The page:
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What Does it Mean to be Human?

Abby Raeder | Tanzania, United Republic of

Running Free
The Iringa region of central Africa does not represent the Africa most Americans normally think of. This is not the vast oatmeal colored savannah with lions and tigers. This is the the lush highland, hypotonic in nature.

On a late fall day, I began my long, arduous journey to the Iringa region of central Africa.

Day-to-day life in Ipalamwa holds many hardships. Purified water is scarce. Ground water is available only at central collecting stations in each hamlet. The risk of contamination is real. For women, their day begins by walking to a central water spigot to fill large plastic jugs for their family’s needs.

Lack of sanitation and inadequate nutrition are the pressing concerns in this region. The health of mothers-to-be is especially critical. They carry the future of this community. Insufficient prenatal nutrition causes stunted growth to 40% the region’s children. This affects not only the size of the children, but also their cognitive ability.

For one week, I joined Global Volunteers to document the pervasive problems of this area.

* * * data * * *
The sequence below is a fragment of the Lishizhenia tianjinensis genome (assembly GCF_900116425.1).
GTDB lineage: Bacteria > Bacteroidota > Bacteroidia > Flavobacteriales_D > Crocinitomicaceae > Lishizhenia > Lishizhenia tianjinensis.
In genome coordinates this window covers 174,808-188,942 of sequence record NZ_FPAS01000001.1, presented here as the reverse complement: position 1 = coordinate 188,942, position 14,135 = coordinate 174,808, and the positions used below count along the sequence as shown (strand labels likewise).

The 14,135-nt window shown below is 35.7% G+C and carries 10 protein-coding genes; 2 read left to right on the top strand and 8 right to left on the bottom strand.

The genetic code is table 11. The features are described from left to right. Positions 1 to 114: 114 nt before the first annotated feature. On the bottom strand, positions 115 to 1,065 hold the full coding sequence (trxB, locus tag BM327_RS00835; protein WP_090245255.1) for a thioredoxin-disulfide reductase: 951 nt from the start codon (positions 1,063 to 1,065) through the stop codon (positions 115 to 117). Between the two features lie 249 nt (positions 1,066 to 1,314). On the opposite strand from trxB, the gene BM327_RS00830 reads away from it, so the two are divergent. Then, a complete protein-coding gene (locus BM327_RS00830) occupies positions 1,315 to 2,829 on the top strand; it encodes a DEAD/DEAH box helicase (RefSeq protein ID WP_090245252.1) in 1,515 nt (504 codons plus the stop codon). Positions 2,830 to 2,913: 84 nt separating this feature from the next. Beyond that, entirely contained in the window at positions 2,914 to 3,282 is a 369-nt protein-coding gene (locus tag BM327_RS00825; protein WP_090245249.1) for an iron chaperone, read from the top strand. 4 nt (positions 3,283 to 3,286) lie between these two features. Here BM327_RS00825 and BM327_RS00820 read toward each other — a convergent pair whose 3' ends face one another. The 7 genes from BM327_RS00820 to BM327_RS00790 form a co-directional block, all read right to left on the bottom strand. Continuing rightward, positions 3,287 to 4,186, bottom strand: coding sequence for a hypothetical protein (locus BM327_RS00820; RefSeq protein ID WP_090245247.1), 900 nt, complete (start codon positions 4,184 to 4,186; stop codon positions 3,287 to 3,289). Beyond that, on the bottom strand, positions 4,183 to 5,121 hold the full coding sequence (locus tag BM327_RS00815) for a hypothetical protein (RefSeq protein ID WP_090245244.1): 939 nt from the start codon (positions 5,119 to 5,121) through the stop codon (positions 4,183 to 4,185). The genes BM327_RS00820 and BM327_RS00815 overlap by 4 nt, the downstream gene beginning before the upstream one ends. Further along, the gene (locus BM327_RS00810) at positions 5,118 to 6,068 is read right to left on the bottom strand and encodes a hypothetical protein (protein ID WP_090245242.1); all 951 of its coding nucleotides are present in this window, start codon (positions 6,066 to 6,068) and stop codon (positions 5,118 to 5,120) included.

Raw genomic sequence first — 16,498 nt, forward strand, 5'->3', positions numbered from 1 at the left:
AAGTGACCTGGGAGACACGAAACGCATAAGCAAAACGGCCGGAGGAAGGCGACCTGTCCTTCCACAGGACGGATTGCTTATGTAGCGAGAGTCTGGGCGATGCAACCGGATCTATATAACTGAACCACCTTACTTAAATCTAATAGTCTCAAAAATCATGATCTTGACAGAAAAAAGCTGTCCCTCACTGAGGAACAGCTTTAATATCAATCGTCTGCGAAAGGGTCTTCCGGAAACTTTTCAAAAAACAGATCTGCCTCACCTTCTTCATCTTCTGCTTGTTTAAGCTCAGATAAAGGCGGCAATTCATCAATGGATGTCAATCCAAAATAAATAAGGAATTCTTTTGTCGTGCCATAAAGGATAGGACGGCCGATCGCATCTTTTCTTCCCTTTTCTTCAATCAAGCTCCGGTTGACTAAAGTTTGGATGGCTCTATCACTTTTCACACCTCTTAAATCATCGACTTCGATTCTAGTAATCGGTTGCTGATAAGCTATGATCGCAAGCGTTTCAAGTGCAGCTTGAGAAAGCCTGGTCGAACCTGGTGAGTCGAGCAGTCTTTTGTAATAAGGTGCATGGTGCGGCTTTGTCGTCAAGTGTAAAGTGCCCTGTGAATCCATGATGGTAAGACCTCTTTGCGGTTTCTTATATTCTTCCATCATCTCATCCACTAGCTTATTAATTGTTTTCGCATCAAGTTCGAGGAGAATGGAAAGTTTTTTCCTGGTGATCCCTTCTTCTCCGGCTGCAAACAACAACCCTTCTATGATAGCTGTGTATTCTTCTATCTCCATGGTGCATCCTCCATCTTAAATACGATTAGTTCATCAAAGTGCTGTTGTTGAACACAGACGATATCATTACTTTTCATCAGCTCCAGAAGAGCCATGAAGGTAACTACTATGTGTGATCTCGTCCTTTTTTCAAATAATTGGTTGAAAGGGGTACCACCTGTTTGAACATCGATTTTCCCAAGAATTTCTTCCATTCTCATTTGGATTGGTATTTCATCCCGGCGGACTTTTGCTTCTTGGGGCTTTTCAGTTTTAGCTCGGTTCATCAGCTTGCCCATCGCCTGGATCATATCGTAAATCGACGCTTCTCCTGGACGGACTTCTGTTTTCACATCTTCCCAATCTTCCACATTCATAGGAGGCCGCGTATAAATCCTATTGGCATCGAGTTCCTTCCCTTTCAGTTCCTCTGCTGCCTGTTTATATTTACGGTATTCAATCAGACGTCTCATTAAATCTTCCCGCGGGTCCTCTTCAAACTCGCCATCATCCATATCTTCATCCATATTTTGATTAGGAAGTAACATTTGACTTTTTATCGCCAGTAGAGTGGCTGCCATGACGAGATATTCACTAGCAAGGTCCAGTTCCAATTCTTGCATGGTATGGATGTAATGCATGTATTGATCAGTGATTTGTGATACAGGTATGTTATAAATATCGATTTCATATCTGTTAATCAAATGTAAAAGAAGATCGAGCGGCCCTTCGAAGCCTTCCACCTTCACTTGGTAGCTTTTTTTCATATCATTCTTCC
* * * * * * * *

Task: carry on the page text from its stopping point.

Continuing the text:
The question that kept replaying in my mind was, “What does it mean to be human?”

To be human is to care, to offer a comforting touch, a compassionate ear and an open heart to those in need. Our small band of volunteers...were human.

 

We are so comfortable. We have so much...

Tired of hearing the heart wrenching stories from across the globe, one day I finally decided to take action.

During a trip to India, ten years ago, I saw the challenges facing local, grass-roots non-profits. These non-profits are run by passionate directors who are invested in filling a specific need for their community. They work tirelessly, with little or no compensation.

Why not take my passion, photography, and volunteer my services where needed? And so my documentary work began.

Global Volunteers

abbyraeder.com

abby7@hotmail.com

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